Well, sort of. It's true that public transportation can and should be sped up and expanded, but there are some inherent limits to the technology. A bus or train running at the same top speed as a car will never be able to reach the same end-to-end speed because of the number of stops made in between. The only ways to get public transportation to be competitive for end-to-end travel time is to increase the top speed, leapfrog over potential intermediate stops, and/or make extensive use of exclusive transitways to bypass congestion. Each of these has trade-offs, such as increasing expense, reducing potential ridership, and sometimes taking property through eminent domain.

Sprawl is the real reason why it's often impractical to switch a car trip to a train, bus, or bike ride. Most of us make daily demands of our transportation networks that are illogical (and sometimes those demands are made by others upon us). If the car never came along, our cities would be much more compact. People would most likely still travel about the same amount of time each day to work, learn, or shop, but transportation through slower methods would have limited outward growth and encouraged building up rather than out.

Travelers to cities outside the U.S. often remark about how fast and efficient transit networks are in other countries, but in reality, they're often not any faster than what we have here. In reality, they're simply seeing the effects of a more compact geography, amplified by the fact that tourist attractions are also centrally-located a lot of the time. There isn't just a greater population density, there's also a greater density of places where people want to go.

1914 map of the Twin City Rapid Transit streetcar system.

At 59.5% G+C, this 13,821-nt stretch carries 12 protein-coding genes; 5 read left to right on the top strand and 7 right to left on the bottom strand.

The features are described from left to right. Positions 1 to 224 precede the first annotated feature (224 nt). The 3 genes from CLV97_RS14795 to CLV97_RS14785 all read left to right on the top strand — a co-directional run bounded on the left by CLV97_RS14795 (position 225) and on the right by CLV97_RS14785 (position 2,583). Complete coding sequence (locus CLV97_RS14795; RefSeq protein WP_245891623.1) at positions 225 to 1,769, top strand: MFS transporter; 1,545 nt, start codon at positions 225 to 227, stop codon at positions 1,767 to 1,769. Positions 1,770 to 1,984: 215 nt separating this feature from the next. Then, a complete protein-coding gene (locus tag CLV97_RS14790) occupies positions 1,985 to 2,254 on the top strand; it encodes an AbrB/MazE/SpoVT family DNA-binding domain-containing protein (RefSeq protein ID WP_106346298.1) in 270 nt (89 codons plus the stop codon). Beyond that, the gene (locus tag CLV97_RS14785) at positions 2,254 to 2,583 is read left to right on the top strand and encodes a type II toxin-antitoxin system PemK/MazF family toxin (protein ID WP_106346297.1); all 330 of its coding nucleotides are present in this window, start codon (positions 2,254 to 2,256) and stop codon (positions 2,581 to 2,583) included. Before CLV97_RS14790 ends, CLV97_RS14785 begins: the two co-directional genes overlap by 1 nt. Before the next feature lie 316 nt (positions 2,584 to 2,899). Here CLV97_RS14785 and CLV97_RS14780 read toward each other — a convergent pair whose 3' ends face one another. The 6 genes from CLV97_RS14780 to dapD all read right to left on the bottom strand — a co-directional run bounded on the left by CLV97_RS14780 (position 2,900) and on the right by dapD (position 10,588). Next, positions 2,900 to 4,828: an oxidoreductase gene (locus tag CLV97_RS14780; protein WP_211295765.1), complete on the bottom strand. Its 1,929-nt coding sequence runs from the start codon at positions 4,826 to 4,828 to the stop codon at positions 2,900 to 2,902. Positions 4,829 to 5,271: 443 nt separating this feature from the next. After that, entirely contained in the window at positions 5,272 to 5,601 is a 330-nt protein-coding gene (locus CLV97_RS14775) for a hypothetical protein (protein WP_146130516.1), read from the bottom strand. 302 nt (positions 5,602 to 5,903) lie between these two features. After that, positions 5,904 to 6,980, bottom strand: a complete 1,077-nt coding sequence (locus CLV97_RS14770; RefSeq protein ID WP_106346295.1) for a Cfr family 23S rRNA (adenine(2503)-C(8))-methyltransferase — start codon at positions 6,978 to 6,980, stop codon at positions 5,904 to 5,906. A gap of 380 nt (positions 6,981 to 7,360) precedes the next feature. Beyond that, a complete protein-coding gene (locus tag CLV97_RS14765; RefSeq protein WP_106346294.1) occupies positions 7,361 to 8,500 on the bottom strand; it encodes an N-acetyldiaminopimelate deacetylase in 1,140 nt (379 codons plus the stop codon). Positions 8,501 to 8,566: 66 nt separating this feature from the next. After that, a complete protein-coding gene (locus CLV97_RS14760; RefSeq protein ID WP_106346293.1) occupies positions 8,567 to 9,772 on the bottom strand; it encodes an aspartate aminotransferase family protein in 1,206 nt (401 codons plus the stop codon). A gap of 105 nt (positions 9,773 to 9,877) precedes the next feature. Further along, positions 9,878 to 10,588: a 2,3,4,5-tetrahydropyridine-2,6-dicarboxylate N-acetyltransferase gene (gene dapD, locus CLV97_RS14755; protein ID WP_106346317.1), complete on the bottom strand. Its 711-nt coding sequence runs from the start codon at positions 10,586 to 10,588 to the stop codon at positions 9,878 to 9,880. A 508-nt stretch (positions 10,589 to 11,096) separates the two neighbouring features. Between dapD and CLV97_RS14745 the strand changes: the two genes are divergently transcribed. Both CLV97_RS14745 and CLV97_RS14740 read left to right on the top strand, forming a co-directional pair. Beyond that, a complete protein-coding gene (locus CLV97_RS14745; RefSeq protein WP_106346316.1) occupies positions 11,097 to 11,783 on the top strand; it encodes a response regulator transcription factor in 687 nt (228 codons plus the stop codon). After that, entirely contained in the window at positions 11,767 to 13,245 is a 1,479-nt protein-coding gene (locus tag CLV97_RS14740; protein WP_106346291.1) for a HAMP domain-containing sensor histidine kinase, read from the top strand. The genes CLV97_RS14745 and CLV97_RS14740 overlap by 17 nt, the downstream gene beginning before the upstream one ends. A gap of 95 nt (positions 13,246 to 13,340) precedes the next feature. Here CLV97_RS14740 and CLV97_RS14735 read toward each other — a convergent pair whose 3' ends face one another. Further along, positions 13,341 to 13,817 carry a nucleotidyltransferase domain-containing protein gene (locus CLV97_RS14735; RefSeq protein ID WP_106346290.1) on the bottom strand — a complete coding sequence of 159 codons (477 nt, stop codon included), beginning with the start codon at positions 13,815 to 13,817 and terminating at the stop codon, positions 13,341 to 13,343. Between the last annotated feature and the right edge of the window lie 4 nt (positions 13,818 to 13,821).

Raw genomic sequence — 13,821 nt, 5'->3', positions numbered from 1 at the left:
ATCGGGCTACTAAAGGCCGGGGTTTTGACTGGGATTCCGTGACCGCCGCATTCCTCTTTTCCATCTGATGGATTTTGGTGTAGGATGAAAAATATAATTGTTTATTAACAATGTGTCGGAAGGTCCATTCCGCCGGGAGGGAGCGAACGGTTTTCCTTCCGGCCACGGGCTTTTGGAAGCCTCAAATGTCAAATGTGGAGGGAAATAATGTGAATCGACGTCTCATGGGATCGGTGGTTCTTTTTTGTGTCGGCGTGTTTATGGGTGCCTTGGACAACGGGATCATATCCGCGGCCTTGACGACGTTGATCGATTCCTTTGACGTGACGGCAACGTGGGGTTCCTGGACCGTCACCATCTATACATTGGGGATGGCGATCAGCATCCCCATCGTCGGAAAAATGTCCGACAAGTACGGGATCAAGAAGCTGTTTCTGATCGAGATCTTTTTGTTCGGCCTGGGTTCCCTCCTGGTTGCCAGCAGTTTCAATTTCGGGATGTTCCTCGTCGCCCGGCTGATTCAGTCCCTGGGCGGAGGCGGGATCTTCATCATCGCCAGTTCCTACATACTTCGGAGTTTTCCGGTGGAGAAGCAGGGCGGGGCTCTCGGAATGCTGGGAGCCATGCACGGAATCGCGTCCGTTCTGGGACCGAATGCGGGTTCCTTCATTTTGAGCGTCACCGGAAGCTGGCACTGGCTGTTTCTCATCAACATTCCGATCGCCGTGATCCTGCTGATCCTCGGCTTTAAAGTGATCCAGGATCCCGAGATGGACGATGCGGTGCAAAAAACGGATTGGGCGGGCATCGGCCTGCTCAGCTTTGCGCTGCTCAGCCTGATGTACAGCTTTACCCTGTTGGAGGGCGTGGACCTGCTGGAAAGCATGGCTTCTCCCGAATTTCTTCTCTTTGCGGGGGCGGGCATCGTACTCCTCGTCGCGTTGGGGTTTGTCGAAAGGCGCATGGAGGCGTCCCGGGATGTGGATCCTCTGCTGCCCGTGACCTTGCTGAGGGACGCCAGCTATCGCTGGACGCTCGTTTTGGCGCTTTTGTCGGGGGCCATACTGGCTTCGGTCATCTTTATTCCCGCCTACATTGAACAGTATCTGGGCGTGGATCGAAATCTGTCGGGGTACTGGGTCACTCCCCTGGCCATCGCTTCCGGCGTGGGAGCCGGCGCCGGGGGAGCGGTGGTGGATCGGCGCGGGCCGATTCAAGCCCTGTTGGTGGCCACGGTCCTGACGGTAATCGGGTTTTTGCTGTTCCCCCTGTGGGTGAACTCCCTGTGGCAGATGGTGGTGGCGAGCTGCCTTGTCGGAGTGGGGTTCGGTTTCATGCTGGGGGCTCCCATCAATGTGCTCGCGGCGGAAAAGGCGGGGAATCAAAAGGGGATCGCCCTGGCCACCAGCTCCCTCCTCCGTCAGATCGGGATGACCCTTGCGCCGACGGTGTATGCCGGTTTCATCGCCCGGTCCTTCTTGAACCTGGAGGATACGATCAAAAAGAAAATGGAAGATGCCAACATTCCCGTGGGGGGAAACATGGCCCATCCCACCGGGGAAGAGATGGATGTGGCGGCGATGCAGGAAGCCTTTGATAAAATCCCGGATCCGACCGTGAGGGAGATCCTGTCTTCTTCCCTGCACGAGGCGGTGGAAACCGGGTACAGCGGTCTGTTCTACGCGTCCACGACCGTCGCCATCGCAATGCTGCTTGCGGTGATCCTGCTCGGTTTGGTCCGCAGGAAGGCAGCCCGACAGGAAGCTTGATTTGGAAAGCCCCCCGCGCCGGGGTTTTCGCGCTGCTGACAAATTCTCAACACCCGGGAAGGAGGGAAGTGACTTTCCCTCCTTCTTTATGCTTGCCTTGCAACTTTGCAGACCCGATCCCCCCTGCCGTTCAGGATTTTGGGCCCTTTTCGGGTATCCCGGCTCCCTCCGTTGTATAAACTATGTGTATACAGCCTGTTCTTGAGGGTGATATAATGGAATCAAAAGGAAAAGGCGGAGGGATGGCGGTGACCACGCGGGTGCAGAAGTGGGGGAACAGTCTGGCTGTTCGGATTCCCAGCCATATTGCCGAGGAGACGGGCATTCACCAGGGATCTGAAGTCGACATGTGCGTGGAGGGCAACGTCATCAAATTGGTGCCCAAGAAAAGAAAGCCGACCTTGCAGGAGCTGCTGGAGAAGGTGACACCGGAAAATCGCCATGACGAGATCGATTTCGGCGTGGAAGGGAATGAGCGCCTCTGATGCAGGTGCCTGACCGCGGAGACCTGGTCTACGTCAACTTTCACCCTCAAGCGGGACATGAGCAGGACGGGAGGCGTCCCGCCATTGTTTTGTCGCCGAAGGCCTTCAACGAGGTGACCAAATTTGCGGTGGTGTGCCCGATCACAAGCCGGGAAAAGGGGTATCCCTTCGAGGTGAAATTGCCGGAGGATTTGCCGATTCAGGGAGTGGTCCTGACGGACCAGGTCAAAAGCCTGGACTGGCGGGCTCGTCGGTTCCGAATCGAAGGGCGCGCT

The same used to be the case here during much of the streetcar era. While the Twin City Rapid Transit system famously extended from Lake Minnetonka in the west to Stillwater in the east, the core of the system barely extended past the borders of Minneapolis and Saint Paul themselves. In an accident of history, the borders of he core cities roughly correspond with 30-minute travel times to the respective downtowns.

Now, the car is never going to go away, and many people will fight long and hard to keep their hands on the steering wheel. However, I'm convinced that they're at or near a peak in this country and will become much less popular in future decades. Fuel prices will rise and the everlasting push for safer and more efficient cars will keep making the vehicles themselves more expensive. Along with direct costs are moral and ethical issues—externalities ranging from direct and indirect pollution from CO2 and other pollutants, altered landscapes in places like the Alberta tar sands, and violence and economic impacts on people elsewhere in the world. Changing over to renewable energy sources will help, but it's unlikely to cover our current needs.

Moving away from car-based transportation requires us to shift our population around and change where we place businesses, schools, and other amenities. In the Twin Cities, these shifts almost certainly have to be toward the core of our region, because Minneapolis and Saint Paul themselves are much more walkable, bikeable, and transitable than anywhere else, and that's where the existing and future investments are most sustainable.

WalkScore transit map for Eden Prairie
30-minute bus travel shed for a job site in Eden Praire's Golden Triangle.

Some suburbs will certainly see improved transit mobility in the future, but job and population centers are so dispersed that a transit system that attempted to serve all of them would probably collapse under its own weight. Some communities are going to have to get by with minimal transit access and instead build more exclusively around the idea of getting around on foot and by bike. Pick a spot and turn it into a real town center.

We're going to go through a Big Crunch as car ownership rates decline and more people seek out transit-rich environments that have jobs and the amenities of daily life in close proximity. The population won't tolerate trip times tripling or quadrupling in length, so communities out on the edge must plan to become denser and more connected, or they'll be left behind as populations move elsewhere.